5 Steps You Can Take to Help Prevent Dementia

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Dementia includes numerous diseases that have different causes and outcomes. Some are curable, but others progressively worsen. Alzheimer’s disease, the most common type of progressive dementia, affects 10% of adults aged 65 and older.

You can take steps to prevent most types of dementia. At Arizona Institute of Neurology & Polysomnography, we can help by assessing your risk and building a customized plan that’s best for your health needs.

 

Here are five ways you can change your risk for dementia. As you read through them, you’ll see that they share a connection: They’re all affected by diet, exercise, and body weight.

Change your genetic tendencies

The influence of your genes depends on the type of genetic mutation. In very rare cases, a genetic mutation directly causes dementia.  One example is early-onset Alzheimer’s disease, or familial Alzheimer’s disease.

Familial Alzheimer’s appears in your 40s or early 50s. It represents less than 1% of all cases of Alzheimer’s, but it’s directly caused by an uncommon genetic mutation. Unfortunately, you can’t prevent this genetic dementia, but you may change the outcome for other types of dementia.

Dementias that are more common — such as Alzheimer’s disease, frontotemporal dementia, and dementia with Lewy bodies — are caused by a combination of environmental and genetic factors. For better or worse, environmental variables like exposure to toxins and the foods you eat change the way your genes behave.

Simply put, genetics don’t always determine your destiny. You may have a genetic tendency, but you can counteract that influence and change the outcome through lifestyle choices that affect your overall health.

Protect your cardiovascular health

The health of your brain is linked to your cardiovascular health. If you have problems like atherosclerosis, or a buildup of cholesterol, in blood vessels serving your heart and body, chances are the same problem affects the vessels in your brain.

As atherosclerosis narrows blood vessels, it blocks blood flow and your brain loses oxygen and nutrients. Two types of dementia, Alzheimer’s disease and vascular dementia, are significantly influenced by atherosclerosis.

When blood flow to your brain declines, you’re more likely to develop Alzheimer’s disease. By definition, vascular dementia is directly related to blood vessel health because it’s caused by impaired blood flow to your brain.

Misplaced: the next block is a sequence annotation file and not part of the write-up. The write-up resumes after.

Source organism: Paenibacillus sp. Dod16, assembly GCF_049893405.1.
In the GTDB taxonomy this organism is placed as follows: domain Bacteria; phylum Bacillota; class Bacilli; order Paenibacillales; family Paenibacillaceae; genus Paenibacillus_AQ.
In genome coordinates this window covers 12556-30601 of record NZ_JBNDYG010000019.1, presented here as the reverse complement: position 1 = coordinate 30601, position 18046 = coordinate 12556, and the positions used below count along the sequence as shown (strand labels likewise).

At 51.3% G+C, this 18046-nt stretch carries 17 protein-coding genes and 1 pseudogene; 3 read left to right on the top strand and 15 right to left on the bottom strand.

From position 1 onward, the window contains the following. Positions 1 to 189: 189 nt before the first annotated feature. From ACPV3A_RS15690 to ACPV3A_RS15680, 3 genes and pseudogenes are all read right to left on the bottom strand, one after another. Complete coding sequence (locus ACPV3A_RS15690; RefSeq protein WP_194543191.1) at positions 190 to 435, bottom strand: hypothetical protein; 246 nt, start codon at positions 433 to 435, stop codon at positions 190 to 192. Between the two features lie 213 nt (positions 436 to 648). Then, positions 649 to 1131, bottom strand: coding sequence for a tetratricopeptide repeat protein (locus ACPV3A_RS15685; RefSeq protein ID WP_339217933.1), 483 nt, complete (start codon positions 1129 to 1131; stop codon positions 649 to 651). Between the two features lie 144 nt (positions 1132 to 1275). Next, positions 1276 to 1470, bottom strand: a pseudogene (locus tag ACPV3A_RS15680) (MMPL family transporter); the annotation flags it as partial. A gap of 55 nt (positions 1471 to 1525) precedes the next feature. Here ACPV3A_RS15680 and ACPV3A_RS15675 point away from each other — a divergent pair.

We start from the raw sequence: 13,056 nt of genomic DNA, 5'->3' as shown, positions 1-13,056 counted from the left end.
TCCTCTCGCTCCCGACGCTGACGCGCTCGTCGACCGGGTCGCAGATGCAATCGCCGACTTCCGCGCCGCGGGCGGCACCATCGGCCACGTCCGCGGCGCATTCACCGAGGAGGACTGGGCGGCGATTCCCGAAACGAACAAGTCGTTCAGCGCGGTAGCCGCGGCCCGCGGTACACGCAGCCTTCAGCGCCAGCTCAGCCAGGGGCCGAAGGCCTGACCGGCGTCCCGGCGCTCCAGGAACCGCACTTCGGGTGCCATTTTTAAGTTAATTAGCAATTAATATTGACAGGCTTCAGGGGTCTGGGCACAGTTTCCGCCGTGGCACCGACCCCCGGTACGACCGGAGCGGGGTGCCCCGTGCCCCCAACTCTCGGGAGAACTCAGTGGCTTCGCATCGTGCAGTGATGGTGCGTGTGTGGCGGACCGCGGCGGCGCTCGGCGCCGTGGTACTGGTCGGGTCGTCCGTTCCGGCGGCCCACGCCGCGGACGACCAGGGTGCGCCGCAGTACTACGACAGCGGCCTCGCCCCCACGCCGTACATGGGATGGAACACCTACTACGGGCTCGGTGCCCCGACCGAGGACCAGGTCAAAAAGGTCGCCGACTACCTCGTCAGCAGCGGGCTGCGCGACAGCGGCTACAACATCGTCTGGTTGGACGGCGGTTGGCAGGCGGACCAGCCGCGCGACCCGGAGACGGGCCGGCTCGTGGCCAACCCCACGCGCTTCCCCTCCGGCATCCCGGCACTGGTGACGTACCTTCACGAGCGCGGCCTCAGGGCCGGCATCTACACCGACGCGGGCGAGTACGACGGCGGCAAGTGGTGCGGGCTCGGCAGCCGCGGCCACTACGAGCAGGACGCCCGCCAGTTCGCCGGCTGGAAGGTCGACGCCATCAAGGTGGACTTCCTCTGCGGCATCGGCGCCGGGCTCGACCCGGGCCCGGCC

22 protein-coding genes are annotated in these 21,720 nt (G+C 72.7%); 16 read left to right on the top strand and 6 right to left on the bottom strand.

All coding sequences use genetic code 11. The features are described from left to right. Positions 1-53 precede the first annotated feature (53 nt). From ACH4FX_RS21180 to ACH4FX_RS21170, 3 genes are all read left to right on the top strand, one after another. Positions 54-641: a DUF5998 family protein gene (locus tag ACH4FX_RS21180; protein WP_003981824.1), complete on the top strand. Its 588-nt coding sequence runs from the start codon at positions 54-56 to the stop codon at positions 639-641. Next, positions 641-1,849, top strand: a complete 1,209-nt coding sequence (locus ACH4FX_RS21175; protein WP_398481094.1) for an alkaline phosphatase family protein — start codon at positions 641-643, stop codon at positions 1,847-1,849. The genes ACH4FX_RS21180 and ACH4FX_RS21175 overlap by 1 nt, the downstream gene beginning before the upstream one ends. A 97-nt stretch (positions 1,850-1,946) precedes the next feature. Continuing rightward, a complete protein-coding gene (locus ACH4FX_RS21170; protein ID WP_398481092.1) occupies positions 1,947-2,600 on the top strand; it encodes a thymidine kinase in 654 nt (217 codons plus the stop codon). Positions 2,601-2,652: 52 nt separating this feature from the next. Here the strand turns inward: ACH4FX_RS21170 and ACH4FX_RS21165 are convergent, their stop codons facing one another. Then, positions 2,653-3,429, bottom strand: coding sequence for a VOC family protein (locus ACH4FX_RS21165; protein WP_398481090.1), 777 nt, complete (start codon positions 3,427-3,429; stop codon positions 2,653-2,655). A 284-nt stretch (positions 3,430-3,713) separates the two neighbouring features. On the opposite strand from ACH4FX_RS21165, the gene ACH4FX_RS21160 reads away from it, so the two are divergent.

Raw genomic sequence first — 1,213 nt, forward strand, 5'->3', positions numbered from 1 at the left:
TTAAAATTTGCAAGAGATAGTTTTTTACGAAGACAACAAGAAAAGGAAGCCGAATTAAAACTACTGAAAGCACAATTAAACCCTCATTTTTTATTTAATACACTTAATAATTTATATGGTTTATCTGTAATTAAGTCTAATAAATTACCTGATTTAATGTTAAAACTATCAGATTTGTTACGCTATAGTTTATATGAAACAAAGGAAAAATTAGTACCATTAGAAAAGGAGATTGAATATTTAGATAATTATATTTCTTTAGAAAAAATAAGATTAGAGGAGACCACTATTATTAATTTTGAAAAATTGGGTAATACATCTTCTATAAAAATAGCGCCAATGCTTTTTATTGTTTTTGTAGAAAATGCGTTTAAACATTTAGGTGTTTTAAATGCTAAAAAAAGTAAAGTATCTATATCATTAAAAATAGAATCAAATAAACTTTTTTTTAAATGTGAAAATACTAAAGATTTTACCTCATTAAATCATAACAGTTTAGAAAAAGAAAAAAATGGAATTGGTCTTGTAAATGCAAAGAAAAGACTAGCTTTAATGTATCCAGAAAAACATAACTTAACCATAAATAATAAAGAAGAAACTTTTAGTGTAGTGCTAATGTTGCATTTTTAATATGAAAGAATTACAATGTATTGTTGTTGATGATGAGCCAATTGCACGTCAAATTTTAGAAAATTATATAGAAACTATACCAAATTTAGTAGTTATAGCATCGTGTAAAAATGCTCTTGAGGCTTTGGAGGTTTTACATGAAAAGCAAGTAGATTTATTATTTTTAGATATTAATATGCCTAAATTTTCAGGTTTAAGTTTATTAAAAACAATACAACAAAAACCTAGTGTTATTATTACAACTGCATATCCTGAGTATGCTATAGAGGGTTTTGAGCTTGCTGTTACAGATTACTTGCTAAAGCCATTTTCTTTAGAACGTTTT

Atherosclerosis slowly develops over many years. As the condition advances but before you reach the tipping point where the full-blown disease is diagnosed, you can prevent the problem by changing the same lifestyle factors that help you avoid chronic disease: diet, exercise, and weight.

Prevent chronic disease

Type 2 diabetes, high blood pressure, and high cholesterol influence dementia because they’re the top causes of cardiovascular disease. Type 2 diabetes is an especially big risk factor for Alzheimer’s disease, vascular dementia, and other types of dementia.

Preventing these conditions by losing weight if needed and eating nutrient-rich foods also lowers your chance of developing dementia. Fat cells release a variety of biochemicals that affect brain function. It’s estimated that for every five-point increase in your BMI, your risk of dementia increases by 16-33%.

You need a balanced diet to lose weight and to provide the nutrients that support your brain while eliminating foods that damage your blood vessels. Following a Mediterranean diet may prevent dementia. This type of diet is based on fruits, vegetables, fish, and healthy unsaturated fats such as those found in nuts and olive oil.

Stay physically active

Exercise is essential for losing weight, lowering blood pressure, stabilizing blood sugar, and preventing chronic disease. But exercise also directly lowers your risk for dementia.

Moderate exercise is independently associated with maintaining a healthier brain and better cognitive abilities. Although any type of exercise is great, aerobic exercise is especially beneficial for preventing Alzheimer’s.

In older adults, physical activity may help preserve cognitive function despite changes in the brain that typically cause dementia. Even engaging in low-level activities like house cleaning can protect the brain.

Laboratory studies also suggest that exercise can change genetic expression associated with cognitive decline. As a result, exercise may help counteract a genetic tendency toward dementia.

Stay socially engaged

Adults who stay connected with other people have a lower risk of developing dementia. It’s also possible that social engagement may slow down dementia progression once it develops. Socialization helps to boost mental stimulation, strengthen your immune system, and protect your emotional health.

If you’d like personalized help for preventing dementia, call us at Arizona Institute of Neurology & Polysomnography or book an appointment online.

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